Do you want to differentiate yourself from your peers at work? I have a simple suggestion: speak up! That's right. It's time to work on your public speaking skills.
Of course, I understand that speaking in front of an audience is something that frightens many people. But learning to speak well in front of an audience can have positive impacts on your career and job search. In my experience, public speaking is one of the greatest career differentiators.
Regardless of where you work, in a restaurant, an office, a warehouse or on a construction site, you can stand out from your peers by public speaking. Learning to speak well in front of an audience can get you noticed more and make you more approachable. And, becoming more comfortable speaking in front of a crowd will help you perform better in an interview.
I learned the importance of public speaking years ago. While working at Providian, there were many times when supervisors and managers were given an opportunity to present to our executives. I was petrified with fear of the thought of speaking in front of our leaders. Some of my colleagues, however, jumped at the chance to do it. I was determined to get over that fear, and I did.
If you are afraid of speaking in front of an audience, here are some tips to help you.
- Say yes. Just do it. Some times the hardest part is just saying yes. The next time your boss asks you if you want to lead a meeting, or make a presentation, say yes!
- Start with a script. Write out what you're going to say. Yes, I mean every word. You're not going to read it when you present it, but it will be helpful to get your language and timing down on paper.
- Practice, practice, practice. I like to practice in front of a full-length mirror, or just wandering around my bedroom.
- Get a full night's sleep the night before. The older I get the more I realize how important it is to get a full night's sleep before doing something that makes me nervous, especially if it's for the first time.
- Don't change up your routine the day of your presentation. Wear clothes that you like and that you're used to wearing. Don't eat new food.
- Speak louder than you think. One of the most common mistakes made by speakers is that they speak too quietly. You will not be memorable if your audience can't hear you. Occasionally modulating the volume or pitch of your voice is effective way to be engaging, but start off louder than you think.
- If a microphone is available, use it! Too many people (almost always men) approach speaking with a mic and say "I don't need a microphone, everyone can hear me, right?". This is a sign of a weak speaker. When there is a microphone and you don't use it, there are people in the audience that won't hear you and will quickly tune you out. You are not more important than the audience. If there is microphone, use it! Don't worry about being too loud. I have never heard someone speak too loudly when speaking in front of an audience. If it's a hand-held microphone, hold it closer than you think you naturally should, but don't swallow it. If it's a lapel mic - the kind that clips on your shirt or jacket - resist craning your neck to speak to your mic. A lapel mic is designed to capture your sound when you are speaking naturally. Speak to your audience, not your mic.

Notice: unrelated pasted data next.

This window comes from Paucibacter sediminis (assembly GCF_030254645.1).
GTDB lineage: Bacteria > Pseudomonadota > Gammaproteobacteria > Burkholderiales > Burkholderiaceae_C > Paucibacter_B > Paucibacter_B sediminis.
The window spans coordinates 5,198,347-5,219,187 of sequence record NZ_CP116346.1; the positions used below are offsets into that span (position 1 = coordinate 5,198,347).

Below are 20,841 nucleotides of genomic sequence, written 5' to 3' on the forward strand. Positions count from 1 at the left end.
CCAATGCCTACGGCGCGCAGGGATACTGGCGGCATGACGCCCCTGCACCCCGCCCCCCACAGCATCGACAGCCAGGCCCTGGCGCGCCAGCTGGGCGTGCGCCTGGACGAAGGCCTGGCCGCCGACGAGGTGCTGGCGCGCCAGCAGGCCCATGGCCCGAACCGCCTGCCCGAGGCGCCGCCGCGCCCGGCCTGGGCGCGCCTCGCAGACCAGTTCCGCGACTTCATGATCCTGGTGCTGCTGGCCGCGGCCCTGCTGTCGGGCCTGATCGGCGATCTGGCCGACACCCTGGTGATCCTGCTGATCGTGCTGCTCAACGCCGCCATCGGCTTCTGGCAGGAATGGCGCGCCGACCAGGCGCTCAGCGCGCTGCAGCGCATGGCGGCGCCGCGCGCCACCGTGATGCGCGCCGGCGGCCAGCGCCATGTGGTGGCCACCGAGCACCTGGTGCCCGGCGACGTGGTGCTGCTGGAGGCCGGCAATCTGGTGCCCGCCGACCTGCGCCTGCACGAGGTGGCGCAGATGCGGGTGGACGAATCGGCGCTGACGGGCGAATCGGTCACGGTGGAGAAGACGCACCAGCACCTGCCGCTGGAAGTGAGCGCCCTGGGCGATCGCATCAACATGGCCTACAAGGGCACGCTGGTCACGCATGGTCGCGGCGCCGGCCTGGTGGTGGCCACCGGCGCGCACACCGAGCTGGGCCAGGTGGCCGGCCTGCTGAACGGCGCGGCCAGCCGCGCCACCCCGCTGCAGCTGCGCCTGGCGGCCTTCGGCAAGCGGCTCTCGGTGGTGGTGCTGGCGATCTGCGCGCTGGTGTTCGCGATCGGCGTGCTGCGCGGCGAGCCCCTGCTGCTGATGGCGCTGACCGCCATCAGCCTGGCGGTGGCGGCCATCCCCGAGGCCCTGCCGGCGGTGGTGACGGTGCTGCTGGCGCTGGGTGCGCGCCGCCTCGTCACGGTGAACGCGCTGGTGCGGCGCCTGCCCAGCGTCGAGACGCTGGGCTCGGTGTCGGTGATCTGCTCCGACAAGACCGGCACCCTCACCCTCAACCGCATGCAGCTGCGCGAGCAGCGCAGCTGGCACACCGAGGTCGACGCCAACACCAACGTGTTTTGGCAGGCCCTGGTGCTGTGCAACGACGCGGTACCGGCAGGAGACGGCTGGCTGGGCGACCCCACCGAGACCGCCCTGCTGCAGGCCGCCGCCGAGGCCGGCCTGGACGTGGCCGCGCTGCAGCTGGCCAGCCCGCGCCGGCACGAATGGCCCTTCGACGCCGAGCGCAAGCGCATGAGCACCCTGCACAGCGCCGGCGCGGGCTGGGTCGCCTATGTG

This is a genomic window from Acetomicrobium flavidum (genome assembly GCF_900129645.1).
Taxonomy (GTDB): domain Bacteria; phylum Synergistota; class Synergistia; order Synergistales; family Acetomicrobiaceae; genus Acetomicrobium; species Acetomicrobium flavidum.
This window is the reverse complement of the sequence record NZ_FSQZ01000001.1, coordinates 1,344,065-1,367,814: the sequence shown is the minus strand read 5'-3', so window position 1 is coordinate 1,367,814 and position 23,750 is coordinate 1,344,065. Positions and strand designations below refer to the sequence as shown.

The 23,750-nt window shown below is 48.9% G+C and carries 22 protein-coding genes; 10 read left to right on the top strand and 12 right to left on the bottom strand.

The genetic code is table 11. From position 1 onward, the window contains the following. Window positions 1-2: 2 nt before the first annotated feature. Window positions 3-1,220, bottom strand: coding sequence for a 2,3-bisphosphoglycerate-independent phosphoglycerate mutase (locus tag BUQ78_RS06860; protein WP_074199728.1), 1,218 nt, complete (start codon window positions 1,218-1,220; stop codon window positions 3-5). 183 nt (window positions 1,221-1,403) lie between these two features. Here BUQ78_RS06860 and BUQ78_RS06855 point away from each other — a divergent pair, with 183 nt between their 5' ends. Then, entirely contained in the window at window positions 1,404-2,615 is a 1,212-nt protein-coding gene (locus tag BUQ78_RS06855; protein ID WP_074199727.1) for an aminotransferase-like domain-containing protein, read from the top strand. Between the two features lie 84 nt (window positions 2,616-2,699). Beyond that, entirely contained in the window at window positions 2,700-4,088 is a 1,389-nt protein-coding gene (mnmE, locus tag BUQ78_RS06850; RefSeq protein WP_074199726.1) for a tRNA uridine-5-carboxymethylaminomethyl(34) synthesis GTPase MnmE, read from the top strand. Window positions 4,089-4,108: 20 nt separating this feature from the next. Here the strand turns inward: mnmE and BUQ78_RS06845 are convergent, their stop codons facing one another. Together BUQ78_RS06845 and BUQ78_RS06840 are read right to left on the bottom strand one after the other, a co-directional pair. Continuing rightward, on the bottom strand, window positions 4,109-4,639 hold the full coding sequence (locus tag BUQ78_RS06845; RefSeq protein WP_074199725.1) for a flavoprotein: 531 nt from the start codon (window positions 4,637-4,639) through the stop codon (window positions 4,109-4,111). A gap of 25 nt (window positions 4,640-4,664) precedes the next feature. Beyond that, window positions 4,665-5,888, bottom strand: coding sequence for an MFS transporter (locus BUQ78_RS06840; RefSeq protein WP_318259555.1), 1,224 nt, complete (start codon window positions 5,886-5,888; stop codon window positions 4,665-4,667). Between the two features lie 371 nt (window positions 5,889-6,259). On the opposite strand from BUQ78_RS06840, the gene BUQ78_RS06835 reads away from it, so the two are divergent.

- Move away from the podium. If there's a podium, don't use it. Don't stand behind it. Don't lean on it from the side. And move around. You will be far more engaging if you move around.
- Use hand gestures - which is why I prefer a lapel microphone. Think of the "box" your torso makes - with your shoulders and hips. In most settings I tend to have far more "in the box" than "out of the box" hand gestures. Boring speakers use very few hand gestures. No need to go crazy. Start by keeping your gestures "in the box" and see what feels right for the environment and the audience.
- Make eye contact with your audience. If this doesn't come naturally to you, try faking it. You can do that by looking for someone who is not looking directly at you and just look just above their eyes - aim at their forehead. When that person looks at you, move your gaze to some other forehead. Over time, you'll find that it becomes easier to make eye contact.
- Say "thank you". After you're done presenting, people will compliment you. Just say, "thank you". I've seen too many people, clearly relieved it is over and wrapped up in the post-game that they spend several minutes telling the other person how they almost threw up in the restroom, and how they thought they did terrible, and they never get around to thanking the person for the compliment. Plan ahead. Smile, and say, "thank you".
- Bonus - if you are speaking with a co-presenter, it's a good idea to discuss, in advance, what you will be wearing. Dressing in the same color shirt can be fun but it can be a little distracting from your presentation. Thankfully, at least, we both look good in blue :-).
After saying yes to a few opportunities at work (my favorite was emceeing a company talent show) I was eventually asked to emcee the Stockton Earth Day Festival. I was nervous, but I said yes anyway and had a wonderful time doing that for four years. Since then, I have emceed a number of events for non-profit organizations I believe in.
Every job requires communication, and public speaking can help you learn to communicate more effectively. Find an opportunity to speak to an audience and you may just find it does great things for your career.
Do you have tips for great public speaking? Post a comment. I'd love to read them.